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A leading Egyptian mullah issues a strong defense of non-violent protest activity ahead of a June 30 opposition rally.
Egypt's top Islamic leader on Wednesday issued a statement in defense of peaceful protests, calling "deviant" those who consider such activity heretical, according to Saudi Arabia's Al Arabiya.
Sheik Ahmed el-Tayeb declared that "peaceful opposition to the legitimate leader is religiously permissible and accepted," according to the Associated Press.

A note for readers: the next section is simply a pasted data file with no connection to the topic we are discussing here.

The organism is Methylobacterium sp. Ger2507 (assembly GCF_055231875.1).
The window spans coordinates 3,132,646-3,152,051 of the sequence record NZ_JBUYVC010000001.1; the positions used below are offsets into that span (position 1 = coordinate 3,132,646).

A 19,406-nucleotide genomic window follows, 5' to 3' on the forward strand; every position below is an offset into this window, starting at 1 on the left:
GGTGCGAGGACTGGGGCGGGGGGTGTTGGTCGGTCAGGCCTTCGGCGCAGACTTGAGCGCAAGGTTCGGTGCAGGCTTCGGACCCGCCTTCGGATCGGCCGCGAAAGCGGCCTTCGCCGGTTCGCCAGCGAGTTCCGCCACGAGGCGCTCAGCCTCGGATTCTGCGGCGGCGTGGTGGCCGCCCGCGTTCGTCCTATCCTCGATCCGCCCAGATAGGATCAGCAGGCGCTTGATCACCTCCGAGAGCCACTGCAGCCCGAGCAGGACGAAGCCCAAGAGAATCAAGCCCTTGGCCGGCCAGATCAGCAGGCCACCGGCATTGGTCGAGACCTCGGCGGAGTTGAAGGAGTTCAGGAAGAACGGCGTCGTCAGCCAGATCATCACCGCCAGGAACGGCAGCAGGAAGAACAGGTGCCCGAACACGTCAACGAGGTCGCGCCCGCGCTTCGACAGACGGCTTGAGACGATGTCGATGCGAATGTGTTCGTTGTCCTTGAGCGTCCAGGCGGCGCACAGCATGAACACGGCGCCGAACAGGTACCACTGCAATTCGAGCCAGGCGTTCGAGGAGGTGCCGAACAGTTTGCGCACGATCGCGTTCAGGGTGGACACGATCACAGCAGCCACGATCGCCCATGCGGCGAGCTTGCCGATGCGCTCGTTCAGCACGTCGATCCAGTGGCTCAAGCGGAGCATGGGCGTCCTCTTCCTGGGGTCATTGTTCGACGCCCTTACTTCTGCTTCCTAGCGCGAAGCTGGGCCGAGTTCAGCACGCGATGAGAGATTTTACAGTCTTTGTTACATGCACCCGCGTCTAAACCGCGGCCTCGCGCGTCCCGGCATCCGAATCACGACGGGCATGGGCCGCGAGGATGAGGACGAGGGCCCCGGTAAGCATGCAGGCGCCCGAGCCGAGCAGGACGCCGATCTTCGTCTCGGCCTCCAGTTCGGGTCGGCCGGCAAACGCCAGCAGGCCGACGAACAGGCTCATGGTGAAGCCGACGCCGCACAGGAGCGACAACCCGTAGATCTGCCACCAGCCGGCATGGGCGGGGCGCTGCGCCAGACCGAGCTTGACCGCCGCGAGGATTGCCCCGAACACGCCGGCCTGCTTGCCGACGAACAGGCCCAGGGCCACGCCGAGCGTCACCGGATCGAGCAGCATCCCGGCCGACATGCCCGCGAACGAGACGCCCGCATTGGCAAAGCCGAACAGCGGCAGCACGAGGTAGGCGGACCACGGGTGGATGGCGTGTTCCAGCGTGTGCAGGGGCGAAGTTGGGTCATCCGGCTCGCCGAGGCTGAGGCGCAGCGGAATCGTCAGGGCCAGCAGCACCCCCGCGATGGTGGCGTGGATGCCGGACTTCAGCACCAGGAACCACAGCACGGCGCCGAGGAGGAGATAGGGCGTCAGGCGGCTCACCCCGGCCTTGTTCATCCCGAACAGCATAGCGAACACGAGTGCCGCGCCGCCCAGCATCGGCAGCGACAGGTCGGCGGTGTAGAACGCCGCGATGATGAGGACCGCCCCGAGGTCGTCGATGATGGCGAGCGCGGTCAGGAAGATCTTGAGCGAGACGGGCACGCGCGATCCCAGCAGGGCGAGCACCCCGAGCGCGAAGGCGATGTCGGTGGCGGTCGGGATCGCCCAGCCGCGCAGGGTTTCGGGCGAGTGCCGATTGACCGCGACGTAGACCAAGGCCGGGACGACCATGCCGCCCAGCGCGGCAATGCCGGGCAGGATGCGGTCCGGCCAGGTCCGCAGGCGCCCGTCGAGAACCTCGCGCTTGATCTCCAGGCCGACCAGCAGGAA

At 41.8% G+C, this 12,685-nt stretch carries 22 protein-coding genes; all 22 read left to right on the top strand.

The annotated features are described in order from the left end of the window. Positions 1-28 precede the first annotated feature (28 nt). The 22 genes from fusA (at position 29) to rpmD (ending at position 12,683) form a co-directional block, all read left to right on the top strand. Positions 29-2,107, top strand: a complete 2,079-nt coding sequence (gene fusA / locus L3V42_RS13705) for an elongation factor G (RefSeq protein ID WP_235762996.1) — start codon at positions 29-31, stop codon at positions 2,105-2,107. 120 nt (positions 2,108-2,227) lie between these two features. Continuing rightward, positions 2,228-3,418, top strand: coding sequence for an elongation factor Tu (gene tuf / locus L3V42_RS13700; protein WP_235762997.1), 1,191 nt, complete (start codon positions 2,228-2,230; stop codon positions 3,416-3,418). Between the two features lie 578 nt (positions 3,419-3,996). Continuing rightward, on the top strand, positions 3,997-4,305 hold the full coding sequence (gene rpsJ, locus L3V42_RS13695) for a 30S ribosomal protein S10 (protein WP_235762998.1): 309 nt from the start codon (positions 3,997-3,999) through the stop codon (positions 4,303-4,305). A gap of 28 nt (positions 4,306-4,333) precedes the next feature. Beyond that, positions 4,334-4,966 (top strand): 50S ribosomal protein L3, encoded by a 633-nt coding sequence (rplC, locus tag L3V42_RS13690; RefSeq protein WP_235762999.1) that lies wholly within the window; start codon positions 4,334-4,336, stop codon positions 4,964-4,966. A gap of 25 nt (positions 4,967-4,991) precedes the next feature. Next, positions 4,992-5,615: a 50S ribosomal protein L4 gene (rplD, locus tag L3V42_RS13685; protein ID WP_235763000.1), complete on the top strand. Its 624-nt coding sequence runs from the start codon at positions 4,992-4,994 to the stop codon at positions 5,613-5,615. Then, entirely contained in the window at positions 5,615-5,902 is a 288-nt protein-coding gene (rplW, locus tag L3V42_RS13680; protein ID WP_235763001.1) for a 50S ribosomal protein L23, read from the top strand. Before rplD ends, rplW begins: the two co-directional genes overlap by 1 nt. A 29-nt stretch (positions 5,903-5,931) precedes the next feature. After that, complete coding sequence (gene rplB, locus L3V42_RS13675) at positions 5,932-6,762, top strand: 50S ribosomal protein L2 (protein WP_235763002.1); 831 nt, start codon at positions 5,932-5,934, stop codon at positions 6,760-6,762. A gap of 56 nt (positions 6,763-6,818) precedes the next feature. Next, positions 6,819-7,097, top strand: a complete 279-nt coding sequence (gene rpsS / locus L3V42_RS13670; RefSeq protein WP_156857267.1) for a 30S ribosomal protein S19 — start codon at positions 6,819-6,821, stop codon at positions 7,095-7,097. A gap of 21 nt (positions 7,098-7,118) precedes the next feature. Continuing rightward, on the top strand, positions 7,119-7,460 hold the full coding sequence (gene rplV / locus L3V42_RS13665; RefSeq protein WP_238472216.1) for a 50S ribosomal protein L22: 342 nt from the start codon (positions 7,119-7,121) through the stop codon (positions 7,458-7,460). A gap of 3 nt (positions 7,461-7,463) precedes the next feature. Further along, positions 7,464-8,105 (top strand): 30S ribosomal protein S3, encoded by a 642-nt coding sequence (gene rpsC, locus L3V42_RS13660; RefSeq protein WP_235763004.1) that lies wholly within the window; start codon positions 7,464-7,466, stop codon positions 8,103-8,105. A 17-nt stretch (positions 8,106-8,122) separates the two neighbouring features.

He also criticized those who think rebelling against a "legitimate" leader are non-believers ("kuffar") or "hypocrites," (an offense that can carry the death penalty), calling that an unacceptable view, said the AP.
The sheik is the grand imam of the Al-Azhar mosque in Cairo, considered the forefront of Sunni learning.
His statement came ahead of the opposition's planned anti-government rally on June 30, said the AP.
Activists with the "rebel" campaign plan to use the demonstration to call for the Muslim Brotherhood-backed President Mohamed Morsi to step down after a year in power, said Al Arabiya.
Morsi was elected after longtime leader Hosni Mubarak was overthrown by popular protest in 2011, causing a sea change in Egyptian politics and society.